A new nanocatalyst has been developed that converts major greenhouse gases such as carbon dioxide (CO2) and methane (CH4) into high value-added hydrogen gas (H2). This catalyst is expected to contribute greatly to the development of various waste-to-energy technologies as it has more than double the efficiency of CH4 to H2 conversion compared to traditional electrode catalysts. The new development is reported by UNIST – Ulsan National Institute of Science and Technology in South Korea.
A team of researchers led by Professor Gong-Tae Kim of the School of Energy and Chemical Engineering at UNIST has developed a new method to improve the performance and stability of catalysts used in a reaction (e.g. dry methane reforming, DRM) that produces H2 and carbon monoxide (CO) from well-known greenhouse gases such as CO2 and CH4.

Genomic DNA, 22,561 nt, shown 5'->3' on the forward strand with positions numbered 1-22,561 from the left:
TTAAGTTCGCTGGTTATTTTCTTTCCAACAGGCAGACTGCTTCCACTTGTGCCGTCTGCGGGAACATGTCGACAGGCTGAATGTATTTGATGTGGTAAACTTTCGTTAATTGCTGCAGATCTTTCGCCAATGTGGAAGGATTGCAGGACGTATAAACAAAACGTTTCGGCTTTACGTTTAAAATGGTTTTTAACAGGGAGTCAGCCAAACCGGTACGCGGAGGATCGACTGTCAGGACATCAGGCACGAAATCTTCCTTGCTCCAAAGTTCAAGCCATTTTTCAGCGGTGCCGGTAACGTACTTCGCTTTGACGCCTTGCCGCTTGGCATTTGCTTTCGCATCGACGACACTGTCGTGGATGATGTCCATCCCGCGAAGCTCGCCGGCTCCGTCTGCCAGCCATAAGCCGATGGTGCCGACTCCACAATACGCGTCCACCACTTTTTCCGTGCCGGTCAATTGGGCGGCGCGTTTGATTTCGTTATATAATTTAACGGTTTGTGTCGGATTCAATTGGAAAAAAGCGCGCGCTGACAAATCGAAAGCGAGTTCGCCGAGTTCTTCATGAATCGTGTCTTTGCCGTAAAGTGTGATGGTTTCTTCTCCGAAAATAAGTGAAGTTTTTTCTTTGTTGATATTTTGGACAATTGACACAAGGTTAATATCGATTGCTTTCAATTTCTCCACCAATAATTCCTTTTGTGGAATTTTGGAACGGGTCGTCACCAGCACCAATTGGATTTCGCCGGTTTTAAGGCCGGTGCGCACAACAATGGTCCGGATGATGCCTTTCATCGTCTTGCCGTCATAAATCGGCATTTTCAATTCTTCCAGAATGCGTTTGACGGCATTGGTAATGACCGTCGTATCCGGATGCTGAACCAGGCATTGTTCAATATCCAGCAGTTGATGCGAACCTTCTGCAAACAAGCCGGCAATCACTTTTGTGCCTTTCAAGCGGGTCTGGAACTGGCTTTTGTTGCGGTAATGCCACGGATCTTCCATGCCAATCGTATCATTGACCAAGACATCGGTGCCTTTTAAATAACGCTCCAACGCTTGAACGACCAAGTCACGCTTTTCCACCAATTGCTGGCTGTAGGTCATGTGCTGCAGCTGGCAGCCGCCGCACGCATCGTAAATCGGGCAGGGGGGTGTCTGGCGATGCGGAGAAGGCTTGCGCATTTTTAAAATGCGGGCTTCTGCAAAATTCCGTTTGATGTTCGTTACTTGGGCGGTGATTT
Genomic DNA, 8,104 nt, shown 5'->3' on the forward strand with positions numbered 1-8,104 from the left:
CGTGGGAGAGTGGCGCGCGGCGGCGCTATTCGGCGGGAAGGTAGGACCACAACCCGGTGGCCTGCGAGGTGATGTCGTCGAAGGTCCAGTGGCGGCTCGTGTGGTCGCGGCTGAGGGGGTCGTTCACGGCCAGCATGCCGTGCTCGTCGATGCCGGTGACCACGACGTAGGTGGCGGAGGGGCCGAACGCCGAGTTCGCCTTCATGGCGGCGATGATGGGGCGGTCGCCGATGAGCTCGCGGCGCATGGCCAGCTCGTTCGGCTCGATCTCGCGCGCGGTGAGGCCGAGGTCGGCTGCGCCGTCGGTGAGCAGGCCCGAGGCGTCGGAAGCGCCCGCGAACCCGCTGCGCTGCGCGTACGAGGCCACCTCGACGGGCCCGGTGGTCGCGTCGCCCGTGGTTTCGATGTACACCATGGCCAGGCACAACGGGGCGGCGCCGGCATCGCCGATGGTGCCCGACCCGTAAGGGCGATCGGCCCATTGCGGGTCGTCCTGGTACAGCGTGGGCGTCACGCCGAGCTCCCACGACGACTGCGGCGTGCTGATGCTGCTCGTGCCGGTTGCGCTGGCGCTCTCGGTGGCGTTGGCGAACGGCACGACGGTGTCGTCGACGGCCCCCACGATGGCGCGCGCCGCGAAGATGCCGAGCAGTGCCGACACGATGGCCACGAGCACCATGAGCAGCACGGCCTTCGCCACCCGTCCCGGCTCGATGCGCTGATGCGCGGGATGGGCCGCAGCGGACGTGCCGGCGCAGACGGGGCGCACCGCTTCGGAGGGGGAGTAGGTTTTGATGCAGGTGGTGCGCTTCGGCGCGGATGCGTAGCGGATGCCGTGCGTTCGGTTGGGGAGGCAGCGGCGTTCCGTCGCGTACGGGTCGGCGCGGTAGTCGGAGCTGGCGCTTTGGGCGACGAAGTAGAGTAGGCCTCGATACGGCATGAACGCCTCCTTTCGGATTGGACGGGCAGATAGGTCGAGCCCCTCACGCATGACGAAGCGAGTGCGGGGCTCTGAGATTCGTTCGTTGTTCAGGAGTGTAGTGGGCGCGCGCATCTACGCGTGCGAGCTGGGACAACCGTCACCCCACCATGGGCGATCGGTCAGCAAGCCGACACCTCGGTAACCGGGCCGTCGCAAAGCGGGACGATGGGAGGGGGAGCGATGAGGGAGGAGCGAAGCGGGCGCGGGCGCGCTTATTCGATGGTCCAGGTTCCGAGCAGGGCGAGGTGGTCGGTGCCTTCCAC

Common catalysts used for dry methane reforming are nickel (Ni) based metal complexes. However, over time, their characteristics deteriorate, and with them the life of the catalyst itself. This is because carbon accumulates on the surface of the catalysts.
“A uniform and the quantitatively controlled layer of iron (Fe) through Atomic Layer Deposition (ALD) promotes topotactic decay by increasing fine nanoparticles,” explains Sangwuk Joo, Ph.D. at UNIST School of Energy and Chemical Engineering, the first author of the study.
The new catalyst has demonstrated high catalytic activity for the DRM process without noticeable degradation over 410 hours of continuous operation. The experimental results also showed a high conversion of methane (over 70%) at 700 ° C. “This is more than double the energy conversion efficiency of traditional electrode catalysts,” said Professor Kim. “Overall, the abundance of nanocatalysts from atomic-layer deposition alloys marks an important step in the development of the decay process and its applications in the field of energy use.”